This frame from an artist's animation shows the clockwork-like orbits of a triple-star system called HD 188753, which was discovered to harbor a gas giant, or 'hot Jupiter,' planet.

Quick Time Movie for PIA03521 Circus Family of Stars
Quick Time Movie for PIA03521 Circus Family of Stars

This artist's animation shows the clockwork-like orbits of a triple-star system called HD 188753, which was discovered to harbor a gas giant, or "hot Jupiter," planet. The planet zips around the system's main star (yellow, center) every 3.3 days, while the main star is circled every 25.7 years by a dancing duo of stars (yellow and orange, outer orbit). The star pair is locked in a 156-day orbit.

This eccentric star family is a cramped bunch; the distance between the main star and the outer pair of stars is about the same as that between the Sun and Saturn. Though multiple-star systems like this one are common in the universe, astronomers were surprised to find a planet living in such tight quarters.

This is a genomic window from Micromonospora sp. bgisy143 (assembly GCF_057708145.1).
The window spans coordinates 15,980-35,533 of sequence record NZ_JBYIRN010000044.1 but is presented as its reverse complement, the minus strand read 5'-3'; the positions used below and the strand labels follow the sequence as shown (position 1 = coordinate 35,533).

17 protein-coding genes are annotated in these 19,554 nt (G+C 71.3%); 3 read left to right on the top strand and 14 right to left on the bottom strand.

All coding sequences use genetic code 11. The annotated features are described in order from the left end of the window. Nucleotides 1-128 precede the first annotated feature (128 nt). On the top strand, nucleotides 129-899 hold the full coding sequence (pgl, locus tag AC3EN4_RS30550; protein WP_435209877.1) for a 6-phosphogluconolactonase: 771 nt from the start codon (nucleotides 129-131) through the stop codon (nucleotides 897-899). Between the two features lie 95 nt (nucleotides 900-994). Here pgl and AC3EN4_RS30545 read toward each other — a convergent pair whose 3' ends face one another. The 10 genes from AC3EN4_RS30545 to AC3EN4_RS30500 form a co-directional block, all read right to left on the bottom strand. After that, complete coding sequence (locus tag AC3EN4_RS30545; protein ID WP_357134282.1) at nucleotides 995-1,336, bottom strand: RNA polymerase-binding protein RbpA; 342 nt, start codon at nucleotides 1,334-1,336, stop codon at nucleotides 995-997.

One reason for the surprise has to do with theories of hot Jupiter formation. Astronomers believe that these planets begin life at the outer fringes of their stars, in thick dusty disks called protoplanetary disks, before migrating inward. The discovery of a world under three suns throws this theory into question. As seen in this animation, there is not much room at this system's outer edges for a hot Jupiter to grow.

The discovery was made using the Keck I telescope atop Mauna Kea mountain in Hawaii. The triple-star system is located 149 light-years away in the constellation Cygnus.

The sizes and orbital periods in the animation are not shown to scale. The relative motions are shown with respect to the main star.

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